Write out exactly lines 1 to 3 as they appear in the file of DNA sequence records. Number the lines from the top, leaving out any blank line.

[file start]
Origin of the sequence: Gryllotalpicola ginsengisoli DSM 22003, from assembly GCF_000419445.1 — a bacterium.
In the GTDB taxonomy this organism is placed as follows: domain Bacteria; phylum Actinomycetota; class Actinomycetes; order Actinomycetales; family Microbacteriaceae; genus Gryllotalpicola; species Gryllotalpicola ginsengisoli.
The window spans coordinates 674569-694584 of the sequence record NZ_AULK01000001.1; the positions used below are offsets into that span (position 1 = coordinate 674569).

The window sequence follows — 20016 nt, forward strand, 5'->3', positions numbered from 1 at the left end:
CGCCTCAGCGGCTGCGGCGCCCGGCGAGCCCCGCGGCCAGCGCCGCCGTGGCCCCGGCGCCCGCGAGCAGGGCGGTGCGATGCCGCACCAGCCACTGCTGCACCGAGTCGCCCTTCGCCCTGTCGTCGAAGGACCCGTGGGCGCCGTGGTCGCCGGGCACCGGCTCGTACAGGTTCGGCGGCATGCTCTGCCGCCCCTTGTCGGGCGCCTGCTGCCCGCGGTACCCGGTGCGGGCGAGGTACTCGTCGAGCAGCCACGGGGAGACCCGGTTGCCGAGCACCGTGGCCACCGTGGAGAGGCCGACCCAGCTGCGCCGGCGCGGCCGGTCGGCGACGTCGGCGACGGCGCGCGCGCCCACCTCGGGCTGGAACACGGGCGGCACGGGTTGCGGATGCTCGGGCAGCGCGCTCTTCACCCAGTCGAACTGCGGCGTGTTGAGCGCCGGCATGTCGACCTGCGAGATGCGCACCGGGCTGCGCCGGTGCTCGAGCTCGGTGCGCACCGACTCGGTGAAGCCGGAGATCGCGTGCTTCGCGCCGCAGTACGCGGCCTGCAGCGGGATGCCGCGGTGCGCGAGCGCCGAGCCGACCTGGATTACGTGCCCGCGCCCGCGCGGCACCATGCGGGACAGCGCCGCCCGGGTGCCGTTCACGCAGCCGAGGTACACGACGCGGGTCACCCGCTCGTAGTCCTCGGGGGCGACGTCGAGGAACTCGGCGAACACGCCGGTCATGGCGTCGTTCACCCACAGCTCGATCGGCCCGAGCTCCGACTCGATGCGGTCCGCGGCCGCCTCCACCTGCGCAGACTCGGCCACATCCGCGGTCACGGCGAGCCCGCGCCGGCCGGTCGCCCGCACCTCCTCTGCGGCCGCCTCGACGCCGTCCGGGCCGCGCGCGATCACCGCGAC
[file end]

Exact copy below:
Origin of the sequence: Gryllotalpicola ginsengisoli DSM 22003, from assembly GCF_000419445.1 — a bacterium.
In the GTDB taxonomy this organism is placed as follows: domain Bacteria; phylum Actinomycetota; class Actinomycetes; order Actinomycetales; family Microbacteriaceae; genus Gryllotalpicola; species Gryllotalpicola ginsengisoli.
The window spans coordinates 674569-694584 of the sequence record NZ_AULK01000001.1; the positions used below are offsets into that span (position 1 = coordinate 674569).